President Barack Obama has chosen Deputy Education Secretary John King Jr. to succeed Arne Duncan to oversee the Education Department.
According to NBC New York, King, formerly New York State commissioner of education, was not nominated by the president for his new position, a move that would have required confirmation by the Republican-run Senate. Instead, Obama announced King's appointment at a press conference Friday, which avoids a political clash.
King, 40, who becomes the youngest member of the president's Cabinet, is already a polarizing figure in New York for his controversial promotion of Common Core within the state’s public school system as education commissioner. Common Core, according to MSNBC, emphasizes critical thinking, problem solving and writing skills and moves away from the traditional memorization and recitation model. Some teachers and teachers-union representatives have argued that adopting this new method of teaching leaves underfunded public schools in poor neighborhoods at a disadvantage.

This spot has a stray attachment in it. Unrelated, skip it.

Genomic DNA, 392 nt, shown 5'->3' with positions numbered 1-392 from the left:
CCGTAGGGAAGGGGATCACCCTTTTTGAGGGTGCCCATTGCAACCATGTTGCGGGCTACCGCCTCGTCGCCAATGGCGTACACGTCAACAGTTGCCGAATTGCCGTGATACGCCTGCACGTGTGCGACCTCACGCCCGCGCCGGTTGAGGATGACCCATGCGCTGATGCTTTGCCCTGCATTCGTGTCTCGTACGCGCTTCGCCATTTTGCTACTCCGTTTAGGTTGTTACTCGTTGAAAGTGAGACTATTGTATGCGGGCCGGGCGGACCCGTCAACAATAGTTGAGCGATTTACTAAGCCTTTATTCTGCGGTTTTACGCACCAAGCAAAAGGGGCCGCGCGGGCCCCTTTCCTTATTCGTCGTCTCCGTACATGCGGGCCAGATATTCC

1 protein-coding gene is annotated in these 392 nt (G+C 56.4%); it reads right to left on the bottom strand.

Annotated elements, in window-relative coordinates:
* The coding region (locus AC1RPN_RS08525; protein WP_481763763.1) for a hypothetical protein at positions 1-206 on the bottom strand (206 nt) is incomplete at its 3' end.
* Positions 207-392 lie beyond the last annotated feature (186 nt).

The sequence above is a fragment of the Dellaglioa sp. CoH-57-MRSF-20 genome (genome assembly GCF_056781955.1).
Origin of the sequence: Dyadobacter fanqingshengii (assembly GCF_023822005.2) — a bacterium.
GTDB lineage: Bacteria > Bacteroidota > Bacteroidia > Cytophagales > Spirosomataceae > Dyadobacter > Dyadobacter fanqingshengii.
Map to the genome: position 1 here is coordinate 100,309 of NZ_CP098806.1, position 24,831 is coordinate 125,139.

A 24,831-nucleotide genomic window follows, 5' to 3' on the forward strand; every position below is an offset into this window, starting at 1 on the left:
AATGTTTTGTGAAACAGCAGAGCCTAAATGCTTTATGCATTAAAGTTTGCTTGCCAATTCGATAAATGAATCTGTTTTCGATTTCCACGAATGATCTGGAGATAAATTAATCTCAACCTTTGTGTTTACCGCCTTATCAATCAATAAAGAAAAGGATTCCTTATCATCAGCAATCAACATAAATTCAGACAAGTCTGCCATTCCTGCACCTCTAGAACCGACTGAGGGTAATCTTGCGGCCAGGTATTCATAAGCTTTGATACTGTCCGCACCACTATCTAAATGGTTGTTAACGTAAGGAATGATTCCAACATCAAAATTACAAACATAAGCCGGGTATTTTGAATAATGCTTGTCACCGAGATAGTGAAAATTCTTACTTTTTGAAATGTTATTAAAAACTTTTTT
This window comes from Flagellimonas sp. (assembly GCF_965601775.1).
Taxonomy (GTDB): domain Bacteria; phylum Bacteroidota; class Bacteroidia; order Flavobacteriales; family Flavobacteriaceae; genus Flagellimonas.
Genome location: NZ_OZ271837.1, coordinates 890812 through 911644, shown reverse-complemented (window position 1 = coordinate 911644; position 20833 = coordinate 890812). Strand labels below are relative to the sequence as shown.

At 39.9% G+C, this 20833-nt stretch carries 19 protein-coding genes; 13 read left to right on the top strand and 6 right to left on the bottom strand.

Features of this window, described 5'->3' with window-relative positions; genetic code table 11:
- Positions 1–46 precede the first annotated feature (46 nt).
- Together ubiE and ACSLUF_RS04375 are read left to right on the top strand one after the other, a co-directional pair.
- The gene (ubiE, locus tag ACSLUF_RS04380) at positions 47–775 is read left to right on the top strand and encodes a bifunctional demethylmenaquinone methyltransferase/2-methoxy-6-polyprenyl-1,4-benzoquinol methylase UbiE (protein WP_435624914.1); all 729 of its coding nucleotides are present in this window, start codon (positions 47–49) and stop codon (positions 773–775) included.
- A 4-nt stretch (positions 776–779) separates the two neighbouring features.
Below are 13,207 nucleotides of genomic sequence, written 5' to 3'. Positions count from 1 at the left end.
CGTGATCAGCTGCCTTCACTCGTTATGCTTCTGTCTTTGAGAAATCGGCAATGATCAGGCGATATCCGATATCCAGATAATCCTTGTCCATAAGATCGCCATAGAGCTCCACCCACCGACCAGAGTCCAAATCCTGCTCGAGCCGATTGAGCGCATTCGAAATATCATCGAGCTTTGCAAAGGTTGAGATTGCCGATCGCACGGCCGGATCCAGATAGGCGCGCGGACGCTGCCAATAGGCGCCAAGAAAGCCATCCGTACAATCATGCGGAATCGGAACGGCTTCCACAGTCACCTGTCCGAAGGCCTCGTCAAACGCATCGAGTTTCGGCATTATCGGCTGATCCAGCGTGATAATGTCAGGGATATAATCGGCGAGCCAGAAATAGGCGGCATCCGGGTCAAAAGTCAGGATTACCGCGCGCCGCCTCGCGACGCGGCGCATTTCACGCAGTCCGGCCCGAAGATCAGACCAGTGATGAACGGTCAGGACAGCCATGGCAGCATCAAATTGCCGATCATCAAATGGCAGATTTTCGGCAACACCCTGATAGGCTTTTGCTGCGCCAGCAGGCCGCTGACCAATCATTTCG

"The Common Core didn't invent good teaching, nor does it relieve us of the hard work of implementation," he wrote in a letter to New York State Board of Regents, MSNBC reports. "However, the Common Core is the first set of learning standards back-mapped grade by grade from what students need to know and be able to do in college and the workforce."
During the press conference to announce Duncan's resignation and King's appointment, King credited his Brooklyn, N.Y., upbringing and the teachers who supported him after he lost both of his parents (both of whom were teachers) at a young age. King's mother died when he was just 8, and he lost his father at age 12.
"New York City public school teachers are the reason I am alive," King said. "They are the reason I became a teacher. They are the reason I am standing here today."
He added, "Every child deserves the opportunity I had to have a great education."